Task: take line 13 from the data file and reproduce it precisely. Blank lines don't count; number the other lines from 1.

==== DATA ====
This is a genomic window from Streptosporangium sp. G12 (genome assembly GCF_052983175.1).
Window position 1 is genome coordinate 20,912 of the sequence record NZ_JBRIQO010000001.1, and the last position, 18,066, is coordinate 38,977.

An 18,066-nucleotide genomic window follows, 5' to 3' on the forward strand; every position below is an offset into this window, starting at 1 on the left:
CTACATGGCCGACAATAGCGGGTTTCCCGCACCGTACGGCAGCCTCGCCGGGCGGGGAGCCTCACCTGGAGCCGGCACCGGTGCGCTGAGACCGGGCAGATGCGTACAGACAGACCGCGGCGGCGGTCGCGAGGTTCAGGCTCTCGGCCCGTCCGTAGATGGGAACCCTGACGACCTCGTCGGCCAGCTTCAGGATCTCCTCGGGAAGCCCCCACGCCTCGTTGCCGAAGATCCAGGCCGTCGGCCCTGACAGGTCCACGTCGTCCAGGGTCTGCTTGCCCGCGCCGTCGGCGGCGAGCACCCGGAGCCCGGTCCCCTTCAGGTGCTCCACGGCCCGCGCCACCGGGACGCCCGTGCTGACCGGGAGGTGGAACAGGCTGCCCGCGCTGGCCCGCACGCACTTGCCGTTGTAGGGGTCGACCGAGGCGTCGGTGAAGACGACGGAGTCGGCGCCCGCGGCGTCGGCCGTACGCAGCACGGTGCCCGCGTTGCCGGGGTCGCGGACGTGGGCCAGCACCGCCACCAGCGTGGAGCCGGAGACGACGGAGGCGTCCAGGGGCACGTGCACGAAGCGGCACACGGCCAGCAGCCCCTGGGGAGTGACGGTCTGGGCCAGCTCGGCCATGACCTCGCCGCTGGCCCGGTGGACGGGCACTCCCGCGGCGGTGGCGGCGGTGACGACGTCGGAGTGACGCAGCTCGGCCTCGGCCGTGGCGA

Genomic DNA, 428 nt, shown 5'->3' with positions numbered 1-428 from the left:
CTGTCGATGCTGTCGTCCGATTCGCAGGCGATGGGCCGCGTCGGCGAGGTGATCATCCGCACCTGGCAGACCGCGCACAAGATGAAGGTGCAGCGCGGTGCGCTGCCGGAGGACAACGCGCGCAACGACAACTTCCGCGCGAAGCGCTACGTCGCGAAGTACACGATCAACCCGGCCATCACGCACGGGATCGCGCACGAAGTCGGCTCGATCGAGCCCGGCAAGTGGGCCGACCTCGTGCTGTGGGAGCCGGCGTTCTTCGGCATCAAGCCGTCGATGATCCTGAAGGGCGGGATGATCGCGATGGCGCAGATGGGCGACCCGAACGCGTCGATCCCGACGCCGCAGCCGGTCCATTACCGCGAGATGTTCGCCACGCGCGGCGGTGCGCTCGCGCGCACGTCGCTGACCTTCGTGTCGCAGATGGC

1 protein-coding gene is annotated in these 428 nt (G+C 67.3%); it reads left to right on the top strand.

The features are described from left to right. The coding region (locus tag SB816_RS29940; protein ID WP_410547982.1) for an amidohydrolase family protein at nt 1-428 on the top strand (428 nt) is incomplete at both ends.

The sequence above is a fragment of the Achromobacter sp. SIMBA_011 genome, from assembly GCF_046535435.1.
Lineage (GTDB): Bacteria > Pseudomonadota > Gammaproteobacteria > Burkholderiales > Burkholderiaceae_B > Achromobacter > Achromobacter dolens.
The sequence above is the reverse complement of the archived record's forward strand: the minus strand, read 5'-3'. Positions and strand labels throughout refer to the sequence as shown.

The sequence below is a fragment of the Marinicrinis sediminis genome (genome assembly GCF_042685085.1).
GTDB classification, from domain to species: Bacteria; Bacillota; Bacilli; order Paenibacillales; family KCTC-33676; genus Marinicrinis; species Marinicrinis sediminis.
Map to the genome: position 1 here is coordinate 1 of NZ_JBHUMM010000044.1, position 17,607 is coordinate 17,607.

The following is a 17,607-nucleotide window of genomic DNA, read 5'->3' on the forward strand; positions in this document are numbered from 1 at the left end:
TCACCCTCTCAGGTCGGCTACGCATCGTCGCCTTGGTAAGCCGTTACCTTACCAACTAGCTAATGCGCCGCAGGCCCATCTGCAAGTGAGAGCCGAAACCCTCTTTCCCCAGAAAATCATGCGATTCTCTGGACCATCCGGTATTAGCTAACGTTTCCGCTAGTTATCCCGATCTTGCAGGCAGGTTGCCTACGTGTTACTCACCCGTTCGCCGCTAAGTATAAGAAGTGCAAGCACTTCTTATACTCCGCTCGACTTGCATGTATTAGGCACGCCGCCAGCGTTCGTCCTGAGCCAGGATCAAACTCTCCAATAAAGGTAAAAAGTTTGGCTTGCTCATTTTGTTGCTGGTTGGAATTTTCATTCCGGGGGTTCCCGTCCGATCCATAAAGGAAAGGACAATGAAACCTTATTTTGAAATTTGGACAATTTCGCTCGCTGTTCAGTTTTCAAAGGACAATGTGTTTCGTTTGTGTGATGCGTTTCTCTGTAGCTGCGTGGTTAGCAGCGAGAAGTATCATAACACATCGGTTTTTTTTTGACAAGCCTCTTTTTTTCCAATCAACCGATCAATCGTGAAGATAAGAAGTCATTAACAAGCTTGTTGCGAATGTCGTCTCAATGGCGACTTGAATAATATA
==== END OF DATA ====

GTDB classification, from domain to species: Bacteria; Bacillota; Bacilli; order Paenibacillales; family KCTC-33676; genus Marinicrinis; species Marinicrinis sediminis.